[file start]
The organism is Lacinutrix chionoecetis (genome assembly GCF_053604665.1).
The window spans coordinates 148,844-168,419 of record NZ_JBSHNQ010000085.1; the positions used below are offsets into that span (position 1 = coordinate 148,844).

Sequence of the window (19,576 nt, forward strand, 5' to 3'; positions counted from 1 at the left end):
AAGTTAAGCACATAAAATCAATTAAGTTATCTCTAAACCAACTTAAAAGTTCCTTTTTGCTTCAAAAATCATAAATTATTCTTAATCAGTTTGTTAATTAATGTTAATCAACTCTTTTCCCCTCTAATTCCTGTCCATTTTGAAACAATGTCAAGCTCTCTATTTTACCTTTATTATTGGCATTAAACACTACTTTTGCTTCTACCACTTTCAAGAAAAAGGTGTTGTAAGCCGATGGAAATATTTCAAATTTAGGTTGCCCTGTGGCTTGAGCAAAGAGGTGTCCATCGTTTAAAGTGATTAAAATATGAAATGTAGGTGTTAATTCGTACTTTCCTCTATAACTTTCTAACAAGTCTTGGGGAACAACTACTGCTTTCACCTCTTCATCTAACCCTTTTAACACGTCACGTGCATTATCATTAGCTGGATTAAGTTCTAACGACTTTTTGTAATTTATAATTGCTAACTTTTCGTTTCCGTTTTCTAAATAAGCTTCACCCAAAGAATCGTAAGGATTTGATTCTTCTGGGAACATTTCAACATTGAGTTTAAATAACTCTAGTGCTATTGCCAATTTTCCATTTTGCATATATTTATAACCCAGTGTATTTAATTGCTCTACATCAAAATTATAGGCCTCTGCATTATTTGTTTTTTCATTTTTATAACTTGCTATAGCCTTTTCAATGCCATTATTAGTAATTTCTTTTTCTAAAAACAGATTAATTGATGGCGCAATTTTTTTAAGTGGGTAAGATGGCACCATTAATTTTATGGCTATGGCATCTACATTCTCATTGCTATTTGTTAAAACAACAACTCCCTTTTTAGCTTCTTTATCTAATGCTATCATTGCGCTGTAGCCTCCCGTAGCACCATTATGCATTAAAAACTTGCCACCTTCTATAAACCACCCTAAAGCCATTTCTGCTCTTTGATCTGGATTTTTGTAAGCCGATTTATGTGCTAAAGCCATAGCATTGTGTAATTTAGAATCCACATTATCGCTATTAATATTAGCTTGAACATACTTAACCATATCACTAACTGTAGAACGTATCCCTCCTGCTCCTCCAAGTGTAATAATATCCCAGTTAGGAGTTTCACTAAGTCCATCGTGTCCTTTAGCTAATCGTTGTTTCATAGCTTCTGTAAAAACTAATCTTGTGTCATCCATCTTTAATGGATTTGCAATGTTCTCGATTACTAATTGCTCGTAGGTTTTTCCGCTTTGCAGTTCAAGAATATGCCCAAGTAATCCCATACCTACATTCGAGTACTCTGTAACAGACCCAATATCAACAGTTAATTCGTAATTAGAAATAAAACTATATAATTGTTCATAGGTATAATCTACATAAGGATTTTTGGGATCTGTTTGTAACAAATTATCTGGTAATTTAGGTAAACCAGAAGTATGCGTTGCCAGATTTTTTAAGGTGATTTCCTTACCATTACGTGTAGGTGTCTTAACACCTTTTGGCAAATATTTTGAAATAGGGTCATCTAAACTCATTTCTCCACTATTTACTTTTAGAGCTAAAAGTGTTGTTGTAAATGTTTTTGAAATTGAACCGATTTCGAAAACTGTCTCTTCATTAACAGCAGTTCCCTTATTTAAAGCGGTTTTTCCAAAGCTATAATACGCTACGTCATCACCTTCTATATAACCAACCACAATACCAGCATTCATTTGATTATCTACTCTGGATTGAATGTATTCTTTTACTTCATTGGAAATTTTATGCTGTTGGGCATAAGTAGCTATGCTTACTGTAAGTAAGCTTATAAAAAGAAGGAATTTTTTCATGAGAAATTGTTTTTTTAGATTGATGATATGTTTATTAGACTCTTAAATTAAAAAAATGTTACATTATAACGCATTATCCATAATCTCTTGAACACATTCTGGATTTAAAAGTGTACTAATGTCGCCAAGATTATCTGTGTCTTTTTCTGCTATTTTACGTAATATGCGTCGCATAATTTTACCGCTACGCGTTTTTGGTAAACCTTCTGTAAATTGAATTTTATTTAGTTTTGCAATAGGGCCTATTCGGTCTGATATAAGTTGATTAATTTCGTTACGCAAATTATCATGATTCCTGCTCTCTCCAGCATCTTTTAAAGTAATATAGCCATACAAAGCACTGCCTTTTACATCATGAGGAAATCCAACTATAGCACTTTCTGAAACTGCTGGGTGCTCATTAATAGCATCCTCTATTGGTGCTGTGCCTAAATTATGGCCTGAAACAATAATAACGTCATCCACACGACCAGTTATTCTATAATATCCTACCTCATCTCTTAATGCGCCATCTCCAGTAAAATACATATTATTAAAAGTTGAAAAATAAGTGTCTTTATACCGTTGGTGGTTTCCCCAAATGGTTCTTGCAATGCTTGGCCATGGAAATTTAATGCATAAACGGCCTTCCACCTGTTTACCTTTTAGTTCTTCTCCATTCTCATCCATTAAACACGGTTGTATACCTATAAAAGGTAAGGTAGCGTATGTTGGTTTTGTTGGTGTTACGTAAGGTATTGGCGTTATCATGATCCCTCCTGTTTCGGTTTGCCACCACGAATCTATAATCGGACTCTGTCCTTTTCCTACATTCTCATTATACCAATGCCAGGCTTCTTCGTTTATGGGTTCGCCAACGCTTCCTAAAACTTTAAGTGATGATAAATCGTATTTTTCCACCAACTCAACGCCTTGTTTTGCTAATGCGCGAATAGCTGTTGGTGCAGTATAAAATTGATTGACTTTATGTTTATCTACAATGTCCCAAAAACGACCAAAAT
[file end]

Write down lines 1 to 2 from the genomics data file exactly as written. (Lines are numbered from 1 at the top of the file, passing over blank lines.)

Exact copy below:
The organism is Lacinutrix chionoecetis (genome assembly GCF_053604665.1).
The window spans coordinates 148,844-168,419 of record NZ_JBSHNQ010000085.1; the positions used below are offsets into that span (position 1 = coordinate 148,844).